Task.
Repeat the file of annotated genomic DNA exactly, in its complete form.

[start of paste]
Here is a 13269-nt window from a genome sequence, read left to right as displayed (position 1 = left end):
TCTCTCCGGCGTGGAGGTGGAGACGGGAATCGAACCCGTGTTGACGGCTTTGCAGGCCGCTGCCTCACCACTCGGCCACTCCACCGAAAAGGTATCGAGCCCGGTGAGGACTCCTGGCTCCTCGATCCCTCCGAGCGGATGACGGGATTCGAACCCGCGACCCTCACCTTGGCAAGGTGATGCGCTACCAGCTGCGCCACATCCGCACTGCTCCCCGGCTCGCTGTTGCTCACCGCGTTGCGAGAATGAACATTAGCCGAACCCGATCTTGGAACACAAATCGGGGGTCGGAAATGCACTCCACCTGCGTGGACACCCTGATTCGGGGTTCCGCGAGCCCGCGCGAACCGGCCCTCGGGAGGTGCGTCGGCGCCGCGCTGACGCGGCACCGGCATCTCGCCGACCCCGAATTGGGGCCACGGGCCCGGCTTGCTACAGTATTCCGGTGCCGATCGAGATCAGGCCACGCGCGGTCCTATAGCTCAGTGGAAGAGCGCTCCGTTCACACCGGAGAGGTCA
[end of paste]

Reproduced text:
Here is a 13269-nt window from a genome sequence, read left to right as displayed (position 1 = left end):
TCTCTCCGGCGTGGAGGTGGAGACGGGAATCGAACCCGTGTTGACGGCTTTGCAGGCCGCTGCCTCACCACTCGGCCACTCCACCGAAAAGGTATCGAGCCCGGTGAGGACTCCTGGCTCCTCGATCCCTCCGAGCGGATGACGGGATTCGAACCCGCGACCCTCACCTTGGCAAGGTGATGCGCTACCAGCTGCGCCACATCCGCACTGCTCCCCGGCTCGCTGTTGCTCACCGCGTTGCGAGAATGAACATTAGCCGAACCCGATCTTGGAACACAAATCGGGGGTCGGAAATGCACTCCACCTGCGTGGACACCCTGATTCGGGGTTCCGCGAGCCCGCGCGAACCGGCCCTCGGGAGGTGCGTCGGCGCCGCGCTGACGCGGCACCGGCATCTCGCCGACCCCGAATTGGGGCCACGGGCCCGGCTTGCTACAGTATTCCGGTGCCGATCGAGATCAGGCCACGCGCGGTCCTATAGCTCAGTGGAAGAGCGCTCCGTTCACACCGGAGAGGTCA